cerifera, plants fuller Fall color: Apr-Jun, yellowish-green Sep-Apr, bluish white, berry PLANTS Morella cerifera (Myrica cerifera) wax myrtle, southern bayberry Height: Flowers: Fruit: 6-15’ evergreen in southern areas Light: Moisture: Soil pH: Soil type: D M W 5.5-7 C L S tidal and nontidal fresh and brackish marshes, swamps, sandy dune swales, upland woods Region: States: C DE MD VA fragrant; loses leaves north and west of Ches. Bay, MD north; may reach 30 feet; can be pruned as hedge; nitrogen fixer; tolerates salinity to 10 ppt Fall color: Mar-Jun, yellowish-green Sep-Apr, bluish white, berry USFWS BES, PLANTS Morella pensylvanica (Myrica pensylvanica) northern bayberry, candleberry Height: Flowers: Fruit: 5-10’ Light: Moisture: Soil pH: Soil type: D M W 5.1-6.5 C L S tidal and nontidal fresh and brackish marshes, swamps, sand flats, dunes Region: States: C DC DE MD NY VA high wildlife value fragrant leaves; tends to sucker and form large colonies; waxy berries persist through winter; tolerates salinity to 20 ppt Fall color: Mar-Apr, yellowish-green Sep-Apr, bluish white, berry CM NRCS Photinia melanocarpa (Aronia melanocarpa) black chokeberry Height: Flowers: Fruit: 3-6’ crimson red Light: Moisture: Soil pH: Soil type: D M W 5.1-6.5 C L S bogs, swamps, springs, dunes, cliffs, fields, clearings, wet or dry thickets, creek banks, balds, rock outcroppings Region: States: M P C DE MD NY PA VA WV can be pruned as hedge Fall color: Apr-May, white or pink-tinged Sep-Nov, black, berry USFWS BES O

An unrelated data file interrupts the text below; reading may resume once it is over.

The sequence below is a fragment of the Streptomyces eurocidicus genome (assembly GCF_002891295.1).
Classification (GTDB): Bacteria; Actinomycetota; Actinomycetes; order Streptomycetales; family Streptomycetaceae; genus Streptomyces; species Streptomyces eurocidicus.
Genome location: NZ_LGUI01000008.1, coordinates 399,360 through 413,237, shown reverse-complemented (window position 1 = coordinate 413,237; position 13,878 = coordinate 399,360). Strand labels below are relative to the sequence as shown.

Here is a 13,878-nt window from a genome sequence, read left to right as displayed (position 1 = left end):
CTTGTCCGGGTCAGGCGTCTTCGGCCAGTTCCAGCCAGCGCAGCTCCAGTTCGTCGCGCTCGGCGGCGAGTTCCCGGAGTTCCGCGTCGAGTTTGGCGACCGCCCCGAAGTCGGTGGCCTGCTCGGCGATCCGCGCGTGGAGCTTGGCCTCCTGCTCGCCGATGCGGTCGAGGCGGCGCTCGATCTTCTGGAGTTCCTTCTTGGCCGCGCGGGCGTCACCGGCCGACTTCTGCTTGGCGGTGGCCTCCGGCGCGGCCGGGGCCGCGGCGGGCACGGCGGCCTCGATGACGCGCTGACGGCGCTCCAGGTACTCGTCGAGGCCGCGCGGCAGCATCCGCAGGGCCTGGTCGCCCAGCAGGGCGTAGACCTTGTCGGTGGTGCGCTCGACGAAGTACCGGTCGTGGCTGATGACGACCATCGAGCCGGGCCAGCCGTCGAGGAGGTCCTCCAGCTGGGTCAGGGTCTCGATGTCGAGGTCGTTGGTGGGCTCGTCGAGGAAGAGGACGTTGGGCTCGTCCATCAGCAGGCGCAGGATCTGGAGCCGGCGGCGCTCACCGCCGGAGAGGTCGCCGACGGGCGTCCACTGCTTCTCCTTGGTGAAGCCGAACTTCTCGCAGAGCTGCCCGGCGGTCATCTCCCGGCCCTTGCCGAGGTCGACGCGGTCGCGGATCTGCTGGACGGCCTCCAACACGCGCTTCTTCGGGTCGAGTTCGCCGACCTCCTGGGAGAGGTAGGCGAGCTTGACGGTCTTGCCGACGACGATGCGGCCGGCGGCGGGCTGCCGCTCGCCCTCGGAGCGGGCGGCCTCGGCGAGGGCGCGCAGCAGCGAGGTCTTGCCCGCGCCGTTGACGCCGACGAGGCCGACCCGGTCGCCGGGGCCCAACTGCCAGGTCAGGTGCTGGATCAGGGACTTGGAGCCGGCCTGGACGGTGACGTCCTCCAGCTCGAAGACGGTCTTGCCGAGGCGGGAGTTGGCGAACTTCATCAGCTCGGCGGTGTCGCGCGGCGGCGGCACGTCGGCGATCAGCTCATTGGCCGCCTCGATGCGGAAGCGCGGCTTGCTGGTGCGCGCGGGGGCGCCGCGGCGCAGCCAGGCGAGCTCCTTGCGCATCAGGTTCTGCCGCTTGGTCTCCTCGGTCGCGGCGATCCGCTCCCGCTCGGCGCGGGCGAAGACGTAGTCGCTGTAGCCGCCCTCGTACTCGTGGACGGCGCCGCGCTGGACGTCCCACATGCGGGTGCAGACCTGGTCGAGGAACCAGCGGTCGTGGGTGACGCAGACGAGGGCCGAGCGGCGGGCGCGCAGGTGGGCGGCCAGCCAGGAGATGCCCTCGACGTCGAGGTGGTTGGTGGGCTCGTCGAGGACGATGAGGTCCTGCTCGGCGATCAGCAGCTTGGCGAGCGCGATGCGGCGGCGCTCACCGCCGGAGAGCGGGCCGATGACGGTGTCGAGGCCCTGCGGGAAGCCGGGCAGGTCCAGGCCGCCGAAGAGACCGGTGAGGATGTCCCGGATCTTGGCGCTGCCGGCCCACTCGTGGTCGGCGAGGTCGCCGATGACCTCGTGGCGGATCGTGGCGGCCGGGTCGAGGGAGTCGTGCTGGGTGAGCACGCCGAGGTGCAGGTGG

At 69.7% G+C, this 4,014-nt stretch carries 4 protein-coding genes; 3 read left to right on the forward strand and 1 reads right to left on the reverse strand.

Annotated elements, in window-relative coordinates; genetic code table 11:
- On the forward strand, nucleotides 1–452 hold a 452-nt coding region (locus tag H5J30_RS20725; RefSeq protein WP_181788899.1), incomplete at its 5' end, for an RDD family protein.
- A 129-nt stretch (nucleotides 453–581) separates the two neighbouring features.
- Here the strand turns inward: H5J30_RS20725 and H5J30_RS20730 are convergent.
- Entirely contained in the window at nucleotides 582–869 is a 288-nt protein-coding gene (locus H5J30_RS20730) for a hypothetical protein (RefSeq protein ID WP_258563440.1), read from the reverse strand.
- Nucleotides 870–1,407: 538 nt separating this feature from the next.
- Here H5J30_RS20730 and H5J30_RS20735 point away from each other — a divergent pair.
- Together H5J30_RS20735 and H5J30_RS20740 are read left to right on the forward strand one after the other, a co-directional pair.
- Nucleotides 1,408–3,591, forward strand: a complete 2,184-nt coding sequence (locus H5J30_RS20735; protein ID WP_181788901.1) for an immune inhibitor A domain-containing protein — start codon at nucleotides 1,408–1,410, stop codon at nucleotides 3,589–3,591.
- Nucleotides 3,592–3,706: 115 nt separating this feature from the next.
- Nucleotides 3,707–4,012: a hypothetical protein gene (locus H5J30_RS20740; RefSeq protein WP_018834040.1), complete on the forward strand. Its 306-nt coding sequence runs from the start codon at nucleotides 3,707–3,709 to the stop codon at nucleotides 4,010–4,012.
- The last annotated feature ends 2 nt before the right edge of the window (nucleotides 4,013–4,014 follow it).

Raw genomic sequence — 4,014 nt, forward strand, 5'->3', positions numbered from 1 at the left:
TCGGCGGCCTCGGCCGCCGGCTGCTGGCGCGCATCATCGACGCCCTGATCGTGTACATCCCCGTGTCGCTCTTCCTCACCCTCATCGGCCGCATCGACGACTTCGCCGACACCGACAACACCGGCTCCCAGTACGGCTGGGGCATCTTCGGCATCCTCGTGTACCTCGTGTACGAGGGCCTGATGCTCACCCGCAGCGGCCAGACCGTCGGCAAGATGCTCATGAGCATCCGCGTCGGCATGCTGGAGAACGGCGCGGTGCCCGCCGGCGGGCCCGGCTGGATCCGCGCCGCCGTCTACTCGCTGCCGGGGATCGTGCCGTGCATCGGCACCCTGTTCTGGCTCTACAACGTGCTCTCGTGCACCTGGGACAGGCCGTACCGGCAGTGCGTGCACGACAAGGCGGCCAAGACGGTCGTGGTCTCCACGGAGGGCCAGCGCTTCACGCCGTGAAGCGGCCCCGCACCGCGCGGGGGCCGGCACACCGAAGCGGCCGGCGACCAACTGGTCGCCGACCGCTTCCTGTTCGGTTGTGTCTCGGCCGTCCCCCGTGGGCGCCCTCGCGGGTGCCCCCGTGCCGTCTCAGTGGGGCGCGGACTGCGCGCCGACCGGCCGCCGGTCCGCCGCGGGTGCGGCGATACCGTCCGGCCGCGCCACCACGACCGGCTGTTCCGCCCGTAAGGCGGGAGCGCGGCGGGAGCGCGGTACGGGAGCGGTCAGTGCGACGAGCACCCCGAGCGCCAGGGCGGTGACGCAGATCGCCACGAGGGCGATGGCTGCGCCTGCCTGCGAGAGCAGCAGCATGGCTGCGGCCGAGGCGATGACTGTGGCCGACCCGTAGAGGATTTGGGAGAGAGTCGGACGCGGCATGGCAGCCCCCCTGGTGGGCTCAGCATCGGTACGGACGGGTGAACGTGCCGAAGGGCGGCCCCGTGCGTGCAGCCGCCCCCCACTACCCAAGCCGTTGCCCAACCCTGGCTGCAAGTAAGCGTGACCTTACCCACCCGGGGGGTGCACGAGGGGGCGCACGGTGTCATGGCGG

Shrubs Characteristics Conditions Habitat Native to Wildlife Notes 49 Photinia pyrifolia (Aronia arbutifolia) red chokeberry Height: Flowers: Fruit: 1.5-13’ orange to red Light: Moisture: Soil pH: Soil type: D M W 5.1-6.5 C L S forested wetlands, shrub bogs, upland forests, fields, dunes Region: States: M P C DC DE MD NY PA VA WV tolerates infrequent flooding by water with some salt; can be pruned as hedge Fall color: Mar-May, white, purple-tinged Sep-Dec, red, berry USFWS BES, VT Physocarpus opulifolius ninebark Height: Flowers: Fruit: 5-12’ yellow to purple Light: Moisture: Soil pH: Soil type: M W 6.1-8.5 C L thickets, along streams in sand or gravel bars, rocky slopes Region: States: M P DC NY PA VA WV papery bark continually molts in thin strips; very drought tolerant; adaptable Fall color: May-Jul, white, pink Jul-Mar, orange to red, capsule USFWS BES Prunus maritima beach plum Height: Flowers: Fruit: 1-8’ Light: Moisture: Soil pH: Soil type: D M 5.8-7.7 L S ocean dunes, roadsides, hedgerows Region: States: C DE MD high wildlife value edible fruit, prized for jams and jellies; salt tolerant Fall color: Apr-May, white Aug, blue-purple, fleshy CM NRCS Rhododendron atlanticum dwarf or coast azalea Height: Flowers: Fruit: 1-2.5’ Light: Moisture: Soil pH: Soil type: M 4.2-5.7 S coastal, sandy soils Region: States: C DE MD VA flowers very fragrant; colonial, arising from spreading underground stems; Fall color: Apr-May, white, purple-tinged brown, capsule GM ARS, USFWS BES Rhododendron calendulaceum flame azalea Height: Flowers: Fruit: 5-9’ yellow green Light: Moisture: Soil pH: Soil type: D M 5.1-6 C L open oak woods, dry rocky woodlands, damp slopes, mountain streambanks, heath balds Region: States: M VA WV Fall color: May-Jun, yellow, orange, red Aug-Feb, brown, capsule RHW Rhododendron canescens sweet azalea Height: Flowers: Fruit: 3-10’ Light: Moisture: Soil pH: Soil type: M 4.2-5.7 S woods Region: States: C DC DE MD Fall color: Apr-May, white or pink brown, capsule PLANTS, PLANTS Rhododendron maximum great laurel, rosebay rhododendron Height: Flowers: Fruit: 15-20’ evergreen Light: Moisture: Soil pH: Soil type: M W 4.5-6 L mountain slopes, woods, sheltered coves, ravines, streamsides Region: States: M P DC MD NY PA VA WV needs space; may form dense thicket Fall color: May-Aug, white, pink Sep-Nov, tan to red, capsule RHW, USFWS BES Rhododendron periclymenoides pinxterbloom, pink azalea, pinxter flower Height: Flowers: Fruit: 3-10’ dull yellow Light: Moisture: Soil pH: Soil type: D M W 4.5-5.5 L woods, low swampy areas, limestone cliffs Region: States: M P C DC DE MD NY PA VA WV will tolerate thin soils over bedrock; open, airy quality; susceptible to disease and insects Fall color: Apr-May, pink, purple, white Aug-Mar, brown, capsule RHW